Boat Plans & Kits

If you are a designer who offers plans, or kit boats, we invite you to enter your information in the Directory of Boat Plans & Kits. There is no charge! This is for boats of ANY hull material. And if you’re in the market for a boat to build, this is a fine place to start.

 

831 results for All Boat Plans & Kits

Chesapeake 17

Designer: 
Chesapeake Light Craft
Skill Level to Build: 
Beginner/Intermediate

The Chesapeake 17 is one of our most popular kits. Its handling qualities and speed combined with a large cockpit and voluminous stowage make it one of the most capable touring boats around.

Zip

Designer: 
Glen L Marine
Skill Level to Build: 
beginner

A 14' Classic Style Runabout

MOTH

Designer: 
Paolo Lodigiani
Skill Level to Build: 
intermediate

MOTH, designed according to the rules of the Classic Moth Class, is a fast and enjoyable boat. It has a narrow hull, designed so as to minimize wet surface, is relatively stable and planes easily.

ALBATROS 26’

Designer: 
Paolo Lodigiani
Skill Level to Build: 
advanced

ALBATROS 26’ is the smallest sister of the ALBATROS family, our modern classic yachts. Far its size it cannot be defined a “blue water yacht” but it is a seaworthy boat.

Merry Wherry Two

Designer: 
Ron Mueller
Skill Level to Build: 
Beginner

Designed For Capacity The Merry Two is the versatile Merry - row with a partner, take a friend as a passenger, or row by yourself - perfect for the larger rower. Or tour as Matt Kirchoff did with his son, on a one month trip exploring the outer...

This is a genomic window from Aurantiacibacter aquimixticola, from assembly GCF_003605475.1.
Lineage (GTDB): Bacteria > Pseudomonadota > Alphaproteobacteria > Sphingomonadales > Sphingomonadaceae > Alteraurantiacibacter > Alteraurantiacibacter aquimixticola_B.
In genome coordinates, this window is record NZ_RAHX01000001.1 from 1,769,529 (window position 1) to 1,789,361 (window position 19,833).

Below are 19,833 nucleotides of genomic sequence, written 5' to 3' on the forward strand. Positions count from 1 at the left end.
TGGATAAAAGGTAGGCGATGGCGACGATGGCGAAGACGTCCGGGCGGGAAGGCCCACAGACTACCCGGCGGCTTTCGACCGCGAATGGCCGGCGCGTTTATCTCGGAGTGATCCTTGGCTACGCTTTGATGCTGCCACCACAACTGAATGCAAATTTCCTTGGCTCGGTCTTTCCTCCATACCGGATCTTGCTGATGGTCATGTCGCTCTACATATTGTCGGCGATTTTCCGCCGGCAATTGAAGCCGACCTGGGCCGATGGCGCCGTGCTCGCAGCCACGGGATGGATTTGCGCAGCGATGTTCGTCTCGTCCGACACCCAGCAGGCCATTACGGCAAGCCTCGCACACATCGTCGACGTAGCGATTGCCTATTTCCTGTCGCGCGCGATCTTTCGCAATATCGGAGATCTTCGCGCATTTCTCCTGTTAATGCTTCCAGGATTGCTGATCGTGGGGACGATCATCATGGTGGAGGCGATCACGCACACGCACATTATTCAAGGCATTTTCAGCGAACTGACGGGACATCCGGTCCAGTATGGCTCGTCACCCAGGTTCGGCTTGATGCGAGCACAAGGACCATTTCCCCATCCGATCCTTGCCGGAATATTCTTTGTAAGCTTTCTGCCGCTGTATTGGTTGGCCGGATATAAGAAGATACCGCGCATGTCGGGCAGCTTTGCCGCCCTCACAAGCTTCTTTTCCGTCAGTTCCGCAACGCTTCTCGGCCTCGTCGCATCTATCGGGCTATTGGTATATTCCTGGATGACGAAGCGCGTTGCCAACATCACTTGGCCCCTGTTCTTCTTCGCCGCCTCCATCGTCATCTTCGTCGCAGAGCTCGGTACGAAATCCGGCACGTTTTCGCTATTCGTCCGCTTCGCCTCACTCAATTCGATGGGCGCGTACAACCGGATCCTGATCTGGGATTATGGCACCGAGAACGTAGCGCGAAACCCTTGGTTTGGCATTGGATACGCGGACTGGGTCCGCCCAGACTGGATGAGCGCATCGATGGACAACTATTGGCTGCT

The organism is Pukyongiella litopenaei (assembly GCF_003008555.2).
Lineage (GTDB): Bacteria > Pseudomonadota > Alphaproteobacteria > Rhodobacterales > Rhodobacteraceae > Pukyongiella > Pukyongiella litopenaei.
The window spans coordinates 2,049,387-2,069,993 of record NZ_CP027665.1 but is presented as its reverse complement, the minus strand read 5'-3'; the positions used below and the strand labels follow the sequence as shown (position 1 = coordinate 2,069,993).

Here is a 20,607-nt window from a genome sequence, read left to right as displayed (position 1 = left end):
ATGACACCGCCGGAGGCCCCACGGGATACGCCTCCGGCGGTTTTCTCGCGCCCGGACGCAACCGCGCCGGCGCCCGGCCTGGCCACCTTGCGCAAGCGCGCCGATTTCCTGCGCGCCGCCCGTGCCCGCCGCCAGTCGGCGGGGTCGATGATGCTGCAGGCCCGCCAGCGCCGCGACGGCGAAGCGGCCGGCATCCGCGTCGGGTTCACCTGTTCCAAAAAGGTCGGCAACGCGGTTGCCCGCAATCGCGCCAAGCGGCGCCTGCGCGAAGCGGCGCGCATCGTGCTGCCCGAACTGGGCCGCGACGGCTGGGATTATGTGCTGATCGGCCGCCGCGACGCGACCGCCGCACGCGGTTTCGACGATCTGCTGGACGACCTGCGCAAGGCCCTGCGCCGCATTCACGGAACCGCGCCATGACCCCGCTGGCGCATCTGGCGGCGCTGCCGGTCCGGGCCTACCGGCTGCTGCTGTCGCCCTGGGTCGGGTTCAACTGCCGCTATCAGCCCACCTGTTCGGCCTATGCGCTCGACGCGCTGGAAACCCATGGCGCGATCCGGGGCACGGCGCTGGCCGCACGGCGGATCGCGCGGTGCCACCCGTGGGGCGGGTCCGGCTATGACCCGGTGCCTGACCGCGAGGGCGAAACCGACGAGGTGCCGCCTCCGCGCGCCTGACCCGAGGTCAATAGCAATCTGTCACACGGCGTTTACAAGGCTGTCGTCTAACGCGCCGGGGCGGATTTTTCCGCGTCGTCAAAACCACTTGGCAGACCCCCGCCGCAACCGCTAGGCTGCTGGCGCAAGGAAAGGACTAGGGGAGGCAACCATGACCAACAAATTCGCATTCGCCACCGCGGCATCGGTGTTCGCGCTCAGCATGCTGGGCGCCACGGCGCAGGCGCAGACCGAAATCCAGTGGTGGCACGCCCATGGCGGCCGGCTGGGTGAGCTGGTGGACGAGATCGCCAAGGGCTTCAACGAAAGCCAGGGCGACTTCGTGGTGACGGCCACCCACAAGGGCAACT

VG-Open30

Designer: 
Geoff Van Gorkom
Skill Level to Build: 
Intermediate to expert

The 30 footer has always been a popular and practical racer, particularly with amateur boat builders. To capitalize on this and bring more affordable boats into the market, Van Gorkom Yacht Design have entered the Open30 arena with an exciting...

Daysailer 30'

Designer: 
Paolo Lodigiani and Matteo Costa
Skill Level to Build: 
expert

If we have to base ourselves on market demand before 2008, the two daysailers that we propose are very small. At that time, generally characterized by a continuous increase in boat size, it seemed as though a daysailer could not be less than 12 m...